In the Greek, this name was understood in the second century a.d. to have originally been spelled Lateinos. It signifies “Latin man” or “the name of Latium,” from which region the Romans derived their origin and their language. This word, too, signifies Roman. In the Greek, L is 30, A is 1, T is 300, E is 5, I is 10, N is 50, O is 70, S is 200. Add up these letters. They “count” or add up to exactly 666!

It is no coincidence that the name of the kingdom, its founder and first king, and of each man in the kingdom, adds up to exactly 666!

The mark of the beast is the mark of the Roman Empire which the Roman church causes all under her domination to receive.

3. What is the significance of the mark? Revelation 13:17.

Comment: The mark is something that will be very popular—something the majority of people will be in favor of, will seek—which custom will approve as right.

Everyone wants to be able to “buy or sell.” In this scriptural usage the expression “buy or sell” more literally indicates being able to buy—not that stores would refuse to accept the money, but that the one refusing the mark would not be able to buy, would not be able to earn a living, to earn a wage or salary, or to engage himself in business.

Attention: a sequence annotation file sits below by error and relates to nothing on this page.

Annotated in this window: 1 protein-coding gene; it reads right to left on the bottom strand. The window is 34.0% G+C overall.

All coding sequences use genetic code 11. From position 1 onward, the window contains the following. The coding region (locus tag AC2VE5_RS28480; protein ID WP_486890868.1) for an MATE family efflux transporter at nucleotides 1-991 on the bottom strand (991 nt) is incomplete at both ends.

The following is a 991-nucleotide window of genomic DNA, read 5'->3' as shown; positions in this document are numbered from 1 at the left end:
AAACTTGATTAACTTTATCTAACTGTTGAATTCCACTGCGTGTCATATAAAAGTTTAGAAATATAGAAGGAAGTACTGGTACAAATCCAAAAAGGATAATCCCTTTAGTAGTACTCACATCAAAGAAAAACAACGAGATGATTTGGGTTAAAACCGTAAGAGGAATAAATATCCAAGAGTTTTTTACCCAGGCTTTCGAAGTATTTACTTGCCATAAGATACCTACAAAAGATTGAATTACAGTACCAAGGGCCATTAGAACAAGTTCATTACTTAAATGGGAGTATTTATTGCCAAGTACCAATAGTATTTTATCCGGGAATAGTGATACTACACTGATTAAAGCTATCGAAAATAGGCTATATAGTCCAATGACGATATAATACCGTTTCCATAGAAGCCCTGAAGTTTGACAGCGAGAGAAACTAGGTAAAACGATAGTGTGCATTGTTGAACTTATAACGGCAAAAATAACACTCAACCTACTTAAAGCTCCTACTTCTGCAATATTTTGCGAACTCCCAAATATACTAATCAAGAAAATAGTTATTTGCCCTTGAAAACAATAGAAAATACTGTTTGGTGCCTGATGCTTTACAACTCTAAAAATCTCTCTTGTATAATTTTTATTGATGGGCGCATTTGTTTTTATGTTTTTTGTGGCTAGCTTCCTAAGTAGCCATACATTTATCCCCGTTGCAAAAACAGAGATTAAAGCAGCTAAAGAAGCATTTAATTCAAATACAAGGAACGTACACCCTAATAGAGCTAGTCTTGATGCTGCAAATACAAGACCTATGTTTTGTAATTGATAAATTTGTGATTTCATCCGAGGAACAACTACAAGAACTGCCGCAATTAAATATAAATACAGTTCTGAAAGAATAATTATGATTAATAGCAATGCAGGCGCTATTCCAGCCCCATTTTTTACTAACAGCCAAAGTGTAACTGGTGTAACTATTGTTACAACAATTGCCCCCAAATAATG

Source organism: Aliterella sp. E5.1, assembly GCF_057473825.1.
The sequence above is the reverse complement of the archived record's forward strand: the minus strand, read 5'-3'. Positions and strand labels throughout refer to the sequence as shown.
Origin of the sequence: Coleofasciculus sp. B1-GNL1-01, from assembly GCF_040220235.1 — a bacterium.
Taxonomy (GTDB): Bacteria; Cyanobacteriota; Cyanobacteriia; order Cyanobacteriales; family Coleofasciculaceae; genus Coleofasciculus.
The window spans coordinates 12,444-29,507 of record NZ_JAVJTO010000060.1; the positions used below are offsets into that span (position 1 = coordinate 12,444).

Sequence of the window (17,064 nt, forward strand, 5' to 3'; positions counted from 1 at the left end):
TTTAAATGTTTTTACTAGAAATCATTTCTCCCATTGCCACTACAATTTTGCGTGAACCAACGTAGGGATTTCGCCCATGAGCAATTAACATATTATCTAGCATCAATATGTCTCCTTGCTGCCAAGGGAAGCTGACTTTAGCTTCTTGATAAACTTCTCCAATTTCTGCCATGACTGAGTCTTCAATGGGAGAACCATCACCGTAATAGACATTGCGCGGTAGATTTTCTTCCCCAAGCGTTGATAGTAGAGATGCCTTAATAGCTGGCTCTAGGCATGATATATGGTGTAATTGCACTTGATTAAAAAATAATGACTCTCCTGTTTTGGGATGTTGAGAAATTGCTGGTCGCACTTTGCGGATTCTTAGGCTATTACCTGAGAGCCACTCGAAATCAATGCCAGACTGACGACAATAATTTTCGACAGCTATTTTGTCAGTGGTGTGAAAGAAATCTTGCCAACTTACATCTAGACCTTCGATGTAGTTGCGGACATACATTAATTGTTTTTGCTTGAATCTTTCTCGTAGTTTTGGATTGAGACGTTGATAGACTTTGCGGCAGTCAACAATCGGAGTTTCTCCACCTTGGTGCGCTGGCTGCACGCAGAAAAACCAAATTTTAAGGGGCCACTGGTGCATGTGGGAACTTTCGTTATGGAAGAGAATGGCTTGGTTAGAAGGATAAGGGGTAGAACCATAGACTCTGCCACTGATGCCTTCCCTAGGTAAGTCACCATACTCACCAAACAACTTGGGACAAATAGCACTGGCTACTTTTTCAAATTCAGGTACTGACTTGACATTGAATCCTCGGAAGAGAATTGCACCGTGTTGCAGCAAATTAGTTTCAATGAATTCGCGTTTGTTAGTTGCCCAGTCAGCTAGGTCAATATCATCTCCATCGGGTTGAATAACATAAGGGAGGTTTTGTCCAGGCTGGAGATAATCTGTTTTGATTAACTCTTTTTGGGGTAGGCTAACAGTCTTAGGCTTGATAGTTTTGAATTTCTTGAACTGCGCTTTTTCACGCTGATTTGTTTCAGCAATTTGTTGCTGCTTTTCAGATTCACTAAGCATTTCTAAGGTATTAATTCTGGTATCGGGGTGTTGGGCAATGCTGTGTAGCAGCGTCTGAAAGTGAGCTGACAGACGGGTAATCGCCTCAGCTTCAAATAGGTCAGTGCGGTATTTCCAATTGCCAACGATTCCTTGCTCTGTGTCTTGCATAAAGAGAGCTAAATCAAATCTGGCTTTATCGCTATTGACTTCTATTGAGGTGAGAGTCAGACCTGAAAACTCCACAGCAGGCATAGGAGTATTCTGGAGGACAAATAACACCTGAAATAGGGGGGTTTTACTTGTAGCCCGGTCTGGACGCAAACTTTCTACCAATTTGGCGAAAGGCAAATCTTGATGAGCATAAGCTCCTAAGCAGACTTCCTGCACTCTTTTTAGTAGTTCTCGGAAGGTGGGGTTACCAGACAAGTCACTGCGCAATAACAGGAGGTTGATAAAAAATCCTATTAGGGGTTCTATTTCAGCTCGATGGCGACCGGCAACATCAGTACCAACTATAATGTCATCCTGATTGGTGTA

4. Will God severely punish those who have the mark of the beast? Revelation 15:1, 6; 16:1-2.

Comment: Those who capitulate to the beast and accept the mark will be afflicted with the terrifying seven last plagues of God’s wrath!

5. Is the beast of Revelation 13 also pictured in Revelation 17? Revelation 17:1-6. Does the woman riding the beast cause the saints who do not accept the mark to be killed? Verse 6; Revelation 13:15, last part.

Comment: The beast of Revelation 17 is the church-ruled “healed” beast, or Roman Empire, of Revelation 13; and, that woman riding the beast is the Roman church, pictured in Revelation 13 as the second beast.